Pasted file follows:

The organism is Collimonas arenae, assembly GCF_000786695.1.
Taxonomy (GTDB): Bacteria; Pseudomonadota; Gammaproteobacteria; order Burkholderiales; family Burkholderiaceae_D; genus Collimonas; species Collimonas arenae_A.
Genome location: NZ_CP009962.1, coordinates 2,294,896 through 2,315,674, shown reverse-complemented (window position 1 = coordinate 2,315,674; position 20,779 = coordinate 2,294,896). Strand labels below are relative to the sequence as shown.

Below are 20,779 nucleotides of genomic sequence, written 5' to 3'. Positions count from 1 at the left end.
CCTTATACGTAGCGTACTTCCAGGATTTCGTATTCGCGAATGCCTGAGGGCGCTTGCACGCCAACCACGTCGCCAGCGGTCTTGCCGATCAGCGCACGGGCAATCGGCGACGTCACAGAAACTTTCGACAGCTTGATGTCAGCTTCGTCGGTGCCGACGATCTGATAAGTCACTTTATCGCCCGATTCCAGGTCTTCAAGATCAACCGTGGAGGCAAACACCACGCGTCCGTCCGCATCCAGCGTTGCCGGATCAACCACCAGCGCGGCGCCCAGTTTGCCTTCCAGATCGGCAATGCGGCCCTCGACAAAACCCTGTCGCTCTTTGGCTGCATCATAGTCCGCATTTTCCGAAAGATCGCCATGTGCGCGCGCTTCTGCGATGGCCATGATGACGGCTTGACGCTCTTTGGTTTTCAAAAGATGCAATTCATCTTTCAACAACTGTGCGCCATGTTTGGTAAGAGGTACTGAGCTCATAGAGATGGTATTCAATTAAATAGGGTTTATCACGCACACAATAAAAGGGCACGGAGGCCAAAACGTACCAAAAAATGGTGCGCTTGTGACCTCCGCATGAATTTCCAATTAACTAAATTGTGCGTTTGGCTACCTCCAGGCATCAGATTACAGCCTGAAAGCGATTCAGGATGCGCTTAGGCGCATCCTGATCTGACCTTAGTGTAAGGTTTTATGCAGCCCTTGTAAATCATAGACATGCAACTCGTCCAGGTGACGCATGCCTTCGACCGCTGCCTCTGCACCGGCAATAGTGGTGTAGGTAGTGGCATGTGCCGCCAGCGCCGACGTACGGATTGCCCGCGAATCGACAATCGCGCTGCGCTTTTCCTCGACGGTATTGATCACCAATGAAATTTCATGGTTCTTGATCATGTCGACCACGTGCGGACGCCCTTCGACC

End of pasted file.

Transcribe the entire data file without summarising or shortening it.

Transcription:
The organism is Collimonas arenae, assembly GCF_000786695.1.
Taxonomy (GTDB): Bacteria; Pseudomonadota; Gammaproteobacteria; order Burkholderiales; family Burkholderiaceae_D; genus Collimonas; species Collimonas arenae_A.
Genome location: NZ_CP009962.1, coordinates 2,294,896 through 2,315,674, shown reverse-complemented (window position 1 = coordinate 2,315,674; position 20,779 = coordinate 2,294,896). Strand labels below are relative to the sequence as shown.

Below are 20,779 nucleotides of genomic sequence, written 5' to 3'. Positions count from 1 at the left end.
CCTTATACGTAGCGTACTTCCAGGATTTCGTATTCGCGAATGCCTGAGGGCGCTTGCACGCCAACCACGTCGCCAGCGGTCTTGCCGATCAGCGCACGGGCAATCGGCGACGTCACAGAAACTTTCGACAGCTTGATGTCAGCTTCGTCGGTGCCGACGATCTGATAAGTCACTTTATCGCCCGATTCCAGGTCTTCAAGATCAACCGTGGAGGCAAACACCACGCGTCCGTCCGCATCCAGCGTTGCCGGATCAACCACCAGCGCGGCGCCCAGTTTGCCTTCCAGATCGGCAATGCGGCCCTCGACAAAACCCTGTCGCTCTTTGGCTGCATCATAGTCCGCATTTTCCGAAAGATCGCCATGTGCGCGCGCTTCTGCGATGGCCATGATGACGGCTTGACGCTCTTTGGTTTTCAAAAGATGCAATTCATCTTTCAACAACTGTGCGCCATGTTTGGTAAGAGGTACTGAGCTCATAGAGATGGTATTCAATTAAATAGGGTTTATCACGCACACAATAAAAGGGCACGGAGGCCAAAACGTACCAAAAAATGGTGCGCTTGTGACCTCCGCATGAATTTCCAATTAACTAAATTGTGCGTTTGGCTACCTCCAGGCATCAGATTACAGCCTGAAAGCGATTCAGGATGCGCTTAGGCGCATCCTGATCTGACCTTAGTGTAAGGTTTTATGCAGCCCTTGTAAATCATAGACATGCAACTCGTCCAGGTGACGCATGCCTTCGACCGCTGCCTCTGCACCGGCAATAGTGGTGTAGGTAGTGGCATGTGCCGCCAGCGCCGACGTACGGATTGCCCGCGAATCGACAATCGCGCTGCGCTTTTCCTCGACGGTATTGATCACCAATGAAATTTCATGGTTCTTGATCATGTCGACCACGTGCGGACGCCCTTCGACC